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How to Replace a Sprinkler Valve?
Source: | Author:cynthia | Publish time: 2017-12-08 | 1906 Views | Share:
Replacing a broken or leaking sprinkler valve in a home irrigation system is a common repair that can take less than an hour to complete.

Valve Replacement Basics

But before you start, it's important to examine the system carefully to confirm that the problem is due to a bad valve and not another cause. Common symptoms include leaks around the valve or at the sprinkler head farthest from the valve, inadequate water delivered to the sprinkler heads, or the sprinkler heads simply not coming on. Perform some troubleshooting to isolate the valve as the problem area before replacing the valve. 

Gather Your Supplies

New sprinkler valve

PVC MIP adapters (two or more, as needed)

Plumber's tape

PVC primer and solvent glue

Smart phone or camera (optional)

Reciprocating saw, PVC pipe cutter, or hacksaw

Utility knife or sandpaper

Channel-type pliers

Shut Off the Water

Shut off the water to the irrigation system by rotating the valve handle on the main supply pipe of the system. The valve is closed when the handle is perpendicular to the pipe. If there is no shutoff valve for the irrigation system, you may have to shut off the water at the home's main shutoff or at the water meter.

Disconnect the Wiring

Note where the wires are attached to the old sprinkler valve. This is important because you must connect the wires to the new valve in the same way. It's a good idea to arrange the wires so each can be seen clearly, then take a photo of the wiring with a smart phone or digital camera. When you're ready, disconnect the wires from the sprinkler valve.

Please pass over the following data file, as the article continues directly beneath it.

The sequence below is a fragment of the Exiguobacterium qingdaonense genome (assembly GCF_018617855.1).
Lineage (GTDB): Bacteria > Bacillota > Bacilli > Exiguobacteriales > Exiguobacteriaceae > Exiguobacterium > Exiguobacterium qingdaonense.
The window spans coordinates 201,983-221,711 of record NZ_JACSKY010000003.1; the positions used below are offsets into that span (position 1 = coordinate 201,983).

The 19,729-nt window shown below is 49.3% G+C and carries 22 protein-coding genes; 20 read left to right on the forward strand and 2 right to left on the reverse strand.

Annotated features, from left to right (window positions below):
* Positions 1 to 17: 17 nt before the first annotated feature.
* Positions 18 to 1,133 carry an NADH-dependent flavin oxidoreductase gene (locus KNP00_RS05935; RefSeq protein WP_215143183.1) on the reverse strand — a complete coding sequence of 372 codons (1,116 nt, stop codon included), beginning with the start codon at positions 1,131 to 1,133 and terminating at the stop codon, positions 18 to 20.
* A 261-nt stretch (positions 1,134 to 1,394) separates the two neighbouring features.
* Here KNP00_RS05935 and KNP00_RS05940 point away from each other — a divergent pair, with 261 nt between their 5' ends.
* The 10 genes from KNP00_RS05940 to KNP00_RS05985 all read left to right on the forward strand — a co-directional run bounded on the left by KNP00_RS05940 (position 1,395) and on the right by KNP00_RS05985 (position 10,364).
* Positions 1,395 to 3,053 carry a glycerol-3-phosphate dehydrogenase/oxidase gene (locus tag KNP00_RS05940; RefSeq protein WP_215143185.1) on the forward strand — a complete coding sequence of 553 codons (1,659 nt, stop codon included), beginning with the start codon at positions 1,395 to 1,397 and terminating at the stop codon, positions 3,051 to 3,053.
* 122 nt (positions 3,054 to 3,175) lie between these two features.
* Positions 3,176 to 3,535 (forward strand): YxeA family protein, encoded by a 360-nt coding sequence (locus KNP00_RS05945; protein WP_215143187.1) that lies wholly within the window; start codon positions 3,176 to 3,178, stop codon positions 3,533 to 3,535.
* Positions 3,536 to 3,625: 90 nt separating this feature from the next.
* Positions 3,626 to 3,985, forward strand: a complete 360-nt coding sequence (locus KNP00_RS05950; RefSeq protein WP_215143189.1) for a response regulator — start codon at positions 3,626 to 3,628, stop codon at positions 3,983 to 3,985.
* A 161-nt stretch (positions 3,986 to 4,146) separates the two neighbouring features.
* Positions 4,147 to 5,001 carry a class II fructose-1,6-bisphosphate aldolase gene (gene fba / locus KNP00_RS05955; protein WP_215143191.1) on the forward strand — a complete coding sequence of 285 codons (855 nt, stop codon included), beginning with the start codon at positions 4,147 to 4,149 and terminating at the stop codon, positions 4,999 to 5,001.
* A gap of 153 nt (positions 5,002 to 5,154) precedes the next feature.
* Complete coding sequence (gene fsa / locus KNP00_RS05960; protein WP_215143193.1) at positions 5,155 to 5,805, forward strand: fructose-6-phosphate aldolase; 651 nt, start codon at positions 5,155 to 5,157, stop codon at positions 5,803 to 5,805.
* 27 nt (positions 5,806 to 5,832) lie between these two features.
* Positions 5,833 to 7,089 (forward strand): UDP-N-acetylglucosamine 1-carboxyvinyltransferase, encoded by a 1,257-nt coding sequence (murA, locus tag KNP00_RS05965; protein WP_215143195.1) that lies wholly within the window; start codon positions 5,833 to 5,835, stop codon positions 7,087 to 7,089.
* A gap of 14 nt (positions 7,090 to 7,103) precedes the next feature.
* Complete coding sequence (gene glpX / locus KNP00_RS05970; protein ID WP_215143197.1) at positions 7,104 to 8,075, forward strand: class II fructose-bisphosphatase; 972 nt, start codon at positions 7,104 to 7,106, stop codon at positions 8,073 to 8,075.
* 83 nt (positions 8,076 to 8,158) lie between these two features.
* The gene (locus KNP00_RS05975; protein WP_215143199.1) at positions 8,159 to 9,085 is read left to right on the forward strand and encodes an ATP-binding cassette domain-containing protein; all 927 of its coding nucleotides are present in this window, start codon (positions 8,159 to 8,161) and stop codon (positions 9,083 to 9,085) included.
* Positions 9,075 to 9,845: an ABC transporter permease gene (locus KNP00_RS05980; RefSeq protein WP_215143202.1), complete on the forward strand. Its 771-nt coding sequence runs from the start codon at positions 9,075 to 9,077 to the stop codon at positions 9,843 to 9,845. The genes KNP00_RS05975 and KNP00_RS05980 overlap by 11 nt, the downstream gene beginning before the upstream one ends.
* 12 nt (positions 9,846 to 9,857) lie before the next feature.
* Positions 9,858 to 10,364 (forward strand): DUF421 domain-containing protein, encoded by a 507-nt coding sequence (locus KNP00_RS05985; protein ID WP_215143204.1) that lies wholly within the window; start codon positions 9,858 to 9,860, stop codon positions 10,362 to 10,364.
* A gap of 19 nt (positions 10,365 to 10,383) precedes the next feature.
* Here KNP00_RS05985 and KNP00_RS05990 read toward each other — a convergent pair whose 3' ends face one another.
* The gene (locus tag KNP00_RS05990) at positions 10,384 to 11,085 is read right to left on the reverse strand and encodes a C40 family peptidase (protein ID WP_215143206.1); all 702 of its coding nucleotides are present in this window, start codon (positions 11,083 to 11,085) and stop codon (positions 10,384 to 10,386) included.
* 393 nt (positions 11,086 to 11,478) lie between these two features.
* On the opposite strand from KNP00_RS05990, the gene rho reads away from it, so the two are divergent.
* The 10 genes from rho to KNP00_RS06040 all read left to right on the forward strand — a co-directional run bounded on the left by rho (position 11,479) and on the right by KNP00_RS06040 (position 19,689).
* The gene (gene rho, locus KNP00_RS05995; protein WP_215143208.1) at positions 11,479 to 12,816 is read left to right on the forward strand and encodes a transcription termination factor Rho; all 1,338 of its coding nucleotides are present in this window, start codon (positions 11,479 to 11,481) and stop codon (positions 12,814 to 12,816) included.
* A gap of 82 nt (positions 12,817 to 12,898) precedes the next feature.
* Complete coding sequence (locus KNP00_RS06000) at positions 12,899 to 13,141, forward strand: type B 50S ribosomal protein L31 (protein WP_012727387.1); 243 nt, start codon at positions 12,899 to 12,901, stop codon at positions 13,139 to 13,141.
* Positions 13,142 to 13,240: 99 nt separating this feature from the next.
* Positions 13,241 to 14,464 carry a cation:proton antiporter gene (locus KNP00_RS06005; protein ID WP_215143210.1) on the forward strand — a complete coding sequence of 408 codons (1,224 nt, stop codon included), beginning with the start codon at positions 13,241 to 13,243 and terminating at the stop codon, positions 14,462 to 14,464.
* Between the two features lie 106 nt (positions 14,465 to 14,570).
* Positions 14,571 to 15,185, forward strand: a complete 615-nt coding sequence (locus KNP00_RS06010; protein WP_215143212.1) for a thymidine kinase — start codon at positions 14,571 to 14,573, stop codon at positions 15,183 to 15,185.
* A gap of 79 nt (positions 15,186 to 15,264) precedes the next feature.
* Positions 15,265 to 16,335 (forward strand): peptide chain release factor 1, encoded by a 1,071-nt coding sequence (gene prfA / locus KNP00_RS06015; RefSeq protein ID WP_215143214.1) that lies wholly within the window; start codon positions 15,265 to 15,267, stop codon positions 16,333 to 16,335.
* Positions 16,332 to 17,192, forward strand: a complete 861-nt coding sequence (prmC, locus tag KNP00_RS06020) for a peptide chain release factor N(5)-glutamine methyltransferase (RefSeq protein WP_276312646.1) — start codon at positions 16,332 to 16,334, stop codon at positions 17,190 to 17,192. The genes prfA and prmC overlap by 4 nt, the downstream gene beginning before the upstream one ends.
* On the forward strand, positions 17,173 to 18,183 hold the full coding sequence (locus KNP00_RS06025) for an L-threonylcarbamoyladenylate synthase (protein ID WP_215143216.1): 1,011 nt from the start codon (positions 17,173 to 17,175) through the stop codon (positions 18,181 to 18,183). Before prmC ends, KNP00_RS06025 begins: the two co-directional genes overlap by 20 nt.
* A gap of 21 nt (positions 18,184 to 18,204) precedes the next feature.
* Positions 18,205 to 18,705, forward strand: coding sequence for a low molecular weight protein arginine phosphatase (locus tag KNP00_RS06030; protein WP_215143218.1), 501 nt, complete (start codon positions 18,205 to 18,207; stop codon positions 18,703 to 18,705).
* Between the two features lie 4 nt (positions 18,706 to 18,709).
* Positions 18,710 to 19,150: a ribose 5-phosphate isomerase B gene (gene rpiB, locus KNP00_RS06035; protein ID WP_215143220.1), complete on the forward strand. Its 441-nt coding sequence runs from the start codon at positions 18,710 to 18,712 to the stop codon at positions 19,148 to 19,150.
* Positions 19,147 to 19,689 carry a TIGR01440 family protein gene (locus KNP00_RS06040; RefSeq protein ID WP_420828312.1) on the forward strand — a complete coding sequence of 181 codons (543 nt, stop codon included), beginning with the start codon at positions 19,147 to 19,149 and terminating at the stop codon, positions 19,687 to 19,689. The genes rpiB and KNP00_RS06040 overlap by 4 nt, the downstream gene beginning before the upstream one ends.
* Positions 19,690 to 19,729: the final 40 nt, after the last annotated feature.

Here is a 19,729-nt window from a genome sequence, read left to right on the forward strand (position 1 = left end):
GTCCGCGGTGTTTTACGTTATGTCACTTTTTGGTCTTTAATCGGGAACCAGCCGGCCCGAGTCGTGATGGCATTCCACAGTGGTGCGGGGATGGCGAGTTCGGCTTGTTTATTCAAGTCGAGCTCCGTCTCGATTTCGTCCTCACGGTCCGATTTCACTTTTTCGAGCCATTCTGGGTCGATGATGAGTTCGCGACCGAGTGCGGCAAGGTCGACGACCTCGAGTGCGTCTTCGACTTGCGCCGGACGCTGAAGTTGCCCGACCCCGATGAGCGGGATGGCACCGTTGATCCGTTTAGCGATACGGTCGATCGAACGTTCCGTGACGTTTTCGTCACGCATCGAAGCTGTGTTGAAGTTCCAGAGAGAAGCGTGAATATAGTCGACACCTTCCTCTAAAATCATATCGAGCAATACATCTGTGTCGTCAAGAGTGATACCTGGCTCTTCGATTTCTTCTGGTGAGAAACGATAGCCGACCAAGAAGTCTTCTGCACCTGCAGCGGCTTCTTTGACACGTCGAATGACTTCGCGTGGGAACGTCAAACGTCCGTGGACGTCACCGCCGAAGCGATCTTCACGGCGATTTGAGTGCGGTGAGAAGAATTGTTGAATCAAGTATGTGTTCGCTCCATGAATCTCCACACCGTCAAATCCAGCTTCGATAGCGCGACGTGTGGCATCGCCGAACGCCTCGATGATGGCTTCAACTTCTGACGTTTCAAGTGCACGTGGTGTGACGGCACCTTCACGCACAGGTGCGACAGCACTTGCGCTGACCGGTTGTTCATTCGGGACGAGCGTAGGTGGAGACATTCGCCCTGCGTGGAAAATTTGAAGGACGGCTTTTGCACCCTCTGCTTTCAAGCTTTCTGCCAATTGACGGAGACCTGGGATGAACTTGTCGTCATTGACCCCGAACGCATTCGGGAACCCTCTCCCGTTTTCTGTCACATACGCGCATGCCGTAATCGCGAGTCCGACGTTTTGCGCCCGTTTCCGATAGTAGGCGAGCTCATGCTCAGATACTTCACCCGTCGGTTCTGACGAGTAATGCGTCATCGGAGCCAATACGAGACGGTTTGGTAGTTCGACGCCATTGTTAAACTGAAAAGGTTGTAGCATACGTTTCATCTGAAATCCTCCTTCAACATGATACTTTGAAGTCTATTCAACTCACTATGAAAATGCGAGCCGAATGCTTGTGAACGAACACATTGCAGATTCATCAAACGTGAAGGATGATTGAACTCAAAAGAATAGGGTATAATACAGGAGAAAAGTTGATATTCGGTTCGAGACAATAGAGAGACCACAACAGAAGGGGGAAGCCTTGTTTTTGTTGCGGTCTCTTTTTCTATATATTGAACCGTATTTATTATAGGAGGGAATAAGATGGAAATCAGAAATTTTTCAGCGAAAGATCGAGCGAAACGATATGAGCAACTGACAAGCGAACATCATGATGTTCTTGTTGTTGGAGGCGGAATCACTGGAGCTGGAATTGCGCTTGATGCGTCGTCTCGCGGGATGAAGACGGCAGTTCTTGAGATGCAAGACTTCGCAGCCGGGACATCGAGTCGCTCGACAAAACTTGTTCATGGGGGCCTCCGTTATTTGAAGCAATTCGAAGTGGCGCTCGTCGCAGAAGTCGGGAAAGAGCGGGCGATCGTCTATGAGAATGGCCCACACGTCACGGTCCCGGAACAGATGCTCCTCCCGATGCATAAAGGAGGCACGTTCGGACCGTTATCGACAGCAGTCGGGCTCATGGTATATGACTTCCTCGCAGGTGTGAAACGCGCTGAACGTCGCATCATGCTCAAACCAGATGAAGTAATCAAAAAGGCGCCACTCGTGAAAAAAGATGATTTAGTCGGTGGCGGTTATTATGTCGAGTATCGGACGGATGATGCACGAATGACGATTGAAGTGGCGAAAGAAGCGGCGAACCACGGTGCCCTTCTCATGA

Remove the Old Valve

Cut through the PVC irrigation pipes just below the old PVC adapters, using a reciprocating saw, hacksaw, or PVC pipe cutter. Cut as closely as possible to the old fittings to conserve the maximum amount of pipe length. The new sprinkler valve will be only slightly lower than the old one. Remove all plastic burrs around the cut edges with a utility knife or sandpaper, being careful not to let the debris drop into the pipes.

Note: With the system shown here, the local code requires that the anti-siphon sprinkler valve must be at least 6 inches above the highest sprinkler head in the same zone, when the head is in the popped-up position.

Prepare the New Valve

Install the new PVC male (MIP) adapters into the new sprinkler valve by wrapping plumber's tape around the threaded end of each adapter and threading it into a valve socket. Tighten all of the adapters with channel-type pliers, being carfeful not to over-tighten them, which can crack the plastic parts.

Install the New Valve

Apply PVC primer and solvent glue to the insides of the female adapter sockets and on the outsides of the pipe ends, following the manufacturer's instructions. Fit the new valve onto the pipes, pushing down until the pipes stop inside the adapter sockets.  

Connect the Wiring and Test

Follow these steps to finish the job:

Connect the wires to the new valve in the same configuration used with the old valve.

Let the PVC solvent glue dry as directed by the manufacturer (usually about 30 minutes for full strength).

Turn the water back on by slowly rotating the shutoff valve's handle so it is parallel with the supply pipe.

Check the valve and all connections for leaks.

Verify that you installed the wires correctly by making sure the timer works with the new valve.